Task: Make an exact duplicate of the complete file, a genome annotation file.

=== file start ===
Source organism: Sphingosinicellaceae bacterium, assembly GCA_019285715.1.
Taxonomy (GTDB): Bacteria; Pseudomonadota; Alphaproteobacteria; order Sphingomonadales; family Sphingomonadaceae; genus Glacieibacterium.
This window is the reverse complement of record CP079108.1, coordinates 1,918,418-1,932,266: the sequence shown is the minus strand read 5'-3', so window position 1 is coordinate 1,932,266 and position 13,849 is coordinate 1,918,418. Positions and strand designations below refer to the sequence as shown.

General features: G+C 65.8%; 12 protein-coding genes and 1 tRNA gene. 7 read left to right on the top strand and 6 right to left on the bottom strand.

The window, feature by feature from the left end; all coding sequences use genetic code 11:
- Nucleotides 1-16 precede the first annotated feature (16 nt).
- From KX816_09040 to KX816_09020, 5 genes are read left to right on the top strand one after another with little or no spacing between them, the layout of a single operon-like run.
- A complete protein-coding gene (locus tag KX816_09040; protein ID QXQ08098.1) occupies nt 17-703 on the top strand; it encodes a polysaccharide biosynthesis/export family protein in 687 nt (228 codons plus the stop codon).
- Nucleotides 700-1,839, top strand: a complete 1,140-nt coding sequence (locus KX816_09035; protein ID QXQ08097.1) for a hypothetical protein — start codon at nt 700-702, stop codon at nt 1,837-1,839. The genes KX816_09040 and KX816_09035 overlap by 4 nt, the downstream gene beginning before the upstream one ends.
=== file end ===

Source organism: Sphingosinicellaceae bacterium, assembly GCA_019285715.1.
Taxonomy (GTDB): Bacteria; Pseudomonadota; Alphaproteobacteria; order Sphingomonadales; family Sphingomonadaceae; genus Glacieibacterium.
This window is the reverse complement of record CP079108.1, coordinates 1,918,418-1,932,266: the sequence shown is the minus strand read 5'-3', so window position 1 is coordinate 1,932,266 and position 13,849 is coordinate 1,918,418. Positions and strand designations below refer to the sequence as shown.

General features: G+C 65.8%; 12 protein-coding genes and 1 tRNA gene. 7 read left to right on the top strand and 6 right to left on the bottom strand.

The window, feature by feature from the left end; all coding sequences use genetic code 11:
- Nucleotides 1-16 precede the first annotated feature (16 nt).
- From KX816_09040 to KX816_09020, 5 genes are read left to right on the top strand one after another with little or no spacing between them, the layout of a single operon-like run.
- A complete protein-coding gene (locus tag KX816_09040; protein ID QXQ08098.1) occupies nt 17-703 on the top strand; it encodes a polysaccharide biosynthesis/export family protein in 687 nt (228 codons plus the stop codon).
- Nucleotides 700-1,839, top strand: a complete 1,140-nt coding sequence (locus KX816_09035; protein ID QXQ08097.1) for a hypothetical protein — start codon at nt 700-702, stop codon at nt 1,837-1,839. The genes KX816_09040 and KX816_09035 overlap by 4 nt, the downstream gene beginning before the upstream one ends.